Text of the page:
Émile Friant (French, 1863–1932)
Study for La Douleur, ca. 1898–1899
Charcoal on paper, 18 1/2 x 16 in.
Gift of DeCourcy E. McIntosh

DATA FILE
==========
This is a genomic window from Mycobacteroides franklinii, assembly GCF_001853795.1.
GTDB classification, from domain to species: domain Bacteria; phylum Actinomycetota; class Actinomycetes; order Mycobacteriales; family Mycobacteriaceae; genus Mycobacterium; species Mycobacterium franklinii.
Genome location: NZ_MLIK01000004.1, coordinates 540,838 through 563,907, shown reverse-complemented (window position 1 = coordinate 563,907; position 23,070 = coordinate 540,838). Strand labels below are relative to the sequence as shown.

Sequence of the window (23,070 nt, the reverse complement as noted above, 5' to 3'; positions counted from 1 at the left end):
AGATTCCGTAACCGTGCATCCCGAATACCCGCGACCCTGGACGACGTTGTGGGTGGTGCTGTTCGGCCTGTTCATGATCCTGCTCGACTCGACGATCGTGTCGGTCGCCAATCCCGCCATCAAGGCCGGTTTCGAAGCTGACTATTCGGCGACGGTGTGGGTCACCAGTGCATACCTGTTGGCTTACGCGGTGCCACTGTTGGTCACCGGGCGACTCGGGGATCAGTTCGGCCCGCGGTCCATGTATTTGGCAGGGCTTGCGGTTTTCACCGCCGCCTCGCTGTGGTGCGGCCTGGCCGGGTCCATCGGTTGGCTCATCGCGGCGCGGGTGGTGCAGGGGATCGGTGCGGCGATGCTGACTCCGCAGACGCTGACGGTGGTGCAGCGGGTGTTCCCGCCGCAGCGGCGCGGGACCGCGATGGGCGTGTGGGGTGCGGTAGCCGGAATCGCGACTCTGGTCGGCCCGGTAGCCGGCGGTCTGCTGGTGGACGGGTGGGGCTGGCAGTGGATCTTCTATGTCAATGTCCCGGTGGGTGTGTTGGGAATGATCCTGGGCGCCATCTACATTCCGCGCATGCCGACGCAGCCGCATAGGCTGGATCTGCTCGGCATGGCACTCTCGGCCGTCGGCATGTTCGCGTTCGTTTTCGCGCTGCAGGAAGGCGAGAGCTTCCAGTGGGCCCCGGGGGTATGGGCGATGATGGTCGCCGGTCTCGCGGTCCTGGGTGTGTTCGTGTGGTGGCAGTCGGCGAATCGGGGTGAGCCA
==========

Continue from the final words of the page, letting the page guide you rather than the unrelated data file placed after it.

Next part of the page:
Like his friend and peer Adolphe-Jean Dagnan-Bouveret (1852–1929), Friant was devoted to the academic realist tradition in painting, using techniques honed at the École des Beaux-Arts under the tutelage of Alexandre Cabanel (1823–1889) to create carefully observed genre scenes often drawn from rural life in his home region near Nancy. Also like Dagnan-Bouveret, Friant used photographs as well as drawings to aid in the preparation of finished paintings. The particular faces and precise poses of the three mourning women in this expressive charcoal sketch, for a painting now in the Musée des Beaux-Arts in Nancy, suggest the use of photography, as well as Friant’s eye for psychological nuance.